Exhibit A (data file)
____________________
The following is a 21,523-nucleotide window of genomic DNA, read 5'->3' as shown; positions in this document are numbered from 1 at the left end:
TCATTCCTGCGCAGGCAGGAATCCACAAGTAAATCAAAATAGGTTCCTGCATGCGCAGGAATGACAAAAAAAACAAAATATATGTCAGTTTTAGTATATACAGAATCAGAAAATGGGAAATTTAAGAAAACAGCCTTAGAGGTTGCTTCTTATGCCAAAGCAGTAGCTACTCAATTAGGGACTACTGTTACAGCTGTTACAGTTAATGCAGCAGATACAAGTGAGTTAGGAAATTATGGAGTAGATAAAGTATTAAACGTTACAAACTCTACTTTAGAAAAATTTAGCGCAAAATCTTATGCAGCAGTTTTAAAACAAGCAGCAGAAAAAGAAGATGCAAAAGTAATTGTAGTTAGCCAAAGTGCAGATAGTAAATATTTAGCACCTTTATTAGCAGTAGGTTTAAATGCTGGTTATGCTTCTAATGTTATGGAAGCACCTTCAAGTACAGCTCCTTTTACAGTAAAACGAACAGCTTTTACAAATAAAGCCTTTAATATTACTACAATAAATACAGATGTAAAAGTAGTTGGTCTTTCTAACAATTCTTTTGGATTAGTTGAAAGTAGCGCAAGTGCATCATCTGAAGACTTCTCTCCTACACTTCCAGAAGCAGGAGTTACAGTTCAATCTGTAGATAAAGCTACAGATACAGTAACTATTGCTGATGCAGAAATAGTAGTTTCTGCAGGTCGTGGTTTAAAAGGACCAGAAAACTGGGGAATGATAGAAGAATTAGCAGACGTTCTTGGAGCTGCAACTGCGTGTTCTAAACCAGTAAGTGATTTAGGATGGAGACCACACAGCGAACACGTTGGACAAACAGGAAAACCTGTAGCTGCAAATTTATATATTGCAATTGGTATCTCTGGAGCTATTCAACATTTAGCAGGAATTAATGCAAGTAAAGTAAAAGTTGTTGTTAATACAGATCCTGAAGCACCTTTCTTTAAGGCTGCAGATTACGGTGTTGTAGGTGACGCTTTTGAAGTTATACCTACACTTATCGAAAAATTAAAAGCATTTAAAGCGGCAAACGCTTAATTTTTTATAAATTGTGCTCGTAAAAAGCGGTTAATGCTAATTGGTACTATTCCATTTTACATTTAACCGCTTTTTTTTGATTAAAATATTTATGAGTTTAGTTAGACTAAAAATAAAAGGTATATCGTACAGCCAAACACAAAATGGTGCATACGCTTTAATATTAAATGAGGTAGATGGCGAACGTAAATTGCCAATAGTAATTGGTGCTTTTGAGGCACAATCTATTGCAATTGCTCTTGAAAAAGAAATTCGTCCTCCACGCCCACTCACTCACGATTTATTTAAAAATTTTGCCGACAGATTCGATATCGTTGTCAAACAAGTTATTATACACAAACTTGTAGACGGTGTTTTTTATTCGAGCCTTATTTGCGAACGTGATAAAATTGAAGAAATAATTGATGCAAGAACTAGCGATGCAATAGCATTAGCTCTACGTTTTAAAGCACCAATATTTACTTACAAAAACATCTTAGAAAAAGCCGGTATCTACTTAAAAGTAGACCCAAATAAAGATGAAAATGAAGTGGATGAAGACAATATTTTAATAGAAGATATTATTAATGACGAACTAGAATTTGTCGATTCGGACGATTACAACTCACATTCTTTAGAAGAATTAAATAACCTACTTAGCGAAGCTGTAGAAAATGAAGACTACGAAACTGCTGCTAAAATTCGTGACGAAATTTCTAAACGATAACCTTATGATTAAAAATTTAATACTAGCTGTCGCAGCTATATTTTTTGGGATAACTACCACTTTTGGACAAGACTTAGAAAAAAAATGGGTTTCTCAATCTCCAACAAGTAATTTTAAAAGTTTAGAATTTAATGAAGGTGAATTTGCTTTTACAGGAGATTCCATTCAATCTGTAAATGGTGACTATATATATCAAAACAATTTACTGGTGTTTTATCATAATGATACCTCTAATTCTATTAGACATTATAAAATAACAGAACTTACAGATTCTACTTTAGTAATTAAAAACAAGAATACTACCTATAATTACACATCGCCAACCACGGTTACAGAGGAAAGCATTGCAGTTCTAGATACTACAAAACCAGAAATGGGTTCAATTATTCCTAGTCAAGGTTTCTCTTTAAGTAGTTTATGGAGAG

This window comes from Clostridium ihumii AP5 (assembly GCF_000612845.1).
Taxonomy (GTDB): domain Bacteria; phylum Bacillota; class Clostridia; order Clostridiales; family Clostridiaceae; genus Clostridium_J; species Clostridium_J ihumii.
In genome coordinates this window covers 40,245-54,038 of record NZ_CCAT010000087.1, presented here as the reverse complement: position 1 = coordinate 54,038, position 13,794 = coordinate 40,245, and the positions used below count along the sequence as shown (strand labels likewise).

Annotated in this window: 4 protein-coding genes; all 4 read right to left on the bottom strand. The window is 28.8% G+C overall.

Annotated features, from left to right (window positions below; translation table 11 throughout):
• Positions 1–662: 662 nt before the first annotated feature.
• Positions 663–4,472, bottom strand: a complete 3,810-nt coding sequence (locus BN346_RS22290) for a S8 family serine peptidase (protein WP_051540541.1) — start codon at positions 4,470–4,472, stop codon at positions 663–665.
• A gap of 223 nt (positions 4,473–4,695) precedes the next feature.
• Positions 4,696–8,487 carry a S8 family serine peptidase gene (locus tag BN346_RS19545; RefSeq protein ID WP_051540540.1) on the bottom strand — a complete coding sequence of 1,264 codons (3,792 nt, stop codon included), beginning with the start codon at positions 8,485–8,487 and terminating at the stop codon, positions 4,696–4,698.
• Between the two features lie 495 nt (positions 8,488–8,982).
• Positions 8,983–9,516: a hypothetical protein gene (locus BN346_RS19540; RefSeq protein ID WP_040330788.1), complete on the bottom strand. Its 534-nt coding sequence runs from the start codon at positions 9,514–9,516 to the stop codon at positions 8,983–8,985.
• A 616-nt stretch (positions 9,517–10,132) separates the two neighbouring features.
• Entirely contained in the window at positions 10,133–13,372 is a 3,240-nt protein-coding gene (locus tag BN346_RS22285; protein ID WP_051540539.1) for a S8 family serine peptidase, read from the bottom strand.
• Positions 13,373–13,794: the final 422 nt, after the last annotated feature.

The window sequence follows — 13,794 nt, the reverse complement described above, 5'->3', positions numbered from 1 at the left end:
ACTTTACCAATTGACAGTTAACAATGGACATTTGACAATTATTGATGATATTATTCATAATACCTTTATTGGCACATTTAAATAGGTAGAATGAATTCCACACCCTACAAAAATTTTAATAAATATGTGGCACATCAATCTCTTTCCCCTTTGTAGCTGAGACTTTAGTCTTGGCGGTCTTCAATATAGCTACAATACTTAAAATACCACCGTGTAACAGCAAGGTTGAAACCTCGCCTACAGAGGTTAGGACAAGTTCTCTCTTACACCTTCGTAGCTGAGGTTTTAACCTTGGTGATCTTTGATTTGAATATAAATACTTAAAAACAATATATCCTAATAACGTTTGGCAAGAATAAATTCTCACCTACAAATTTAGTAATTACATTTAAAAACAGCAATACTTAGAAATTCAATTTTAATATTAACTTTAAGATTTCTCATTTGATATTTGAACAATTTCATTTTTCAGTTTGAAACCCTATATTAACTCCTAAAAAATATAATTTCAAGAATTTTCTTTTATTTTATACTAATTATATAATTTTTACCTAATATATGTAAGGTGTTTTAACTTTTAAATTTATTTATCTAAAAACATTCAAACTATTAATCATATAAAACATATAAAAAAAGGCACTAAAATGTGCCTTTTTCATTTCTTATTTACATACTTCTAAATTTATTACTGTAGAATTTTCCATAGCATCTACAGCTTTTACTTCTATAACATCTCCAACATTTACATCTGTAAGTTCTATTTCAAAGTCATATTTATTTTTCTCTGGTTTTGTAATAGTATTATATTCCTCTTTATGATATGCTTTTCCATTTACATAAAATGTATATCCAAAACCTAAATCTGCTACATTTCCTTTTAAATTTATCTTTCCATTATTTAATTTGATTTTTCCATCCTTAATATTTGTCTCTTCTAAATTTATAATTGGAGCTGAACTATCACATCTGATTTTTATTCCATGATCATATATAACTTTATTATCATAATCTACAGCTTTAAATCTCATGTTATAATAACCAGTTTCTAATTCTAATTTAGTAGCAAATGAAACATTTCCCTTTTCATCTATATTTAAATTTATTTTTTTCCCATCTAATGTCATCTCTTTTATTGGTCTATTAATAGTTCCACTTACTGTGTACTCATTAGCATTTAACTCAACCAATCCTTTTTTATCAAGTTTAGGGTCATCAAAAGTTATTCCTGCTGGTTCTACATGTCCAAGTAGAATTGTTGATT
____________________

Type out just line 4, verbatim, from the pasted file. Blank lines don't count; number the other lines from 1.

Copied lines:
Taxonomy (GTDB): domain Bacteria; phylum Bacillota; class Clostridia; order Clostridiales; family Clostridiaceae; genus Clostridium_J; species Clostridium_J ihumii.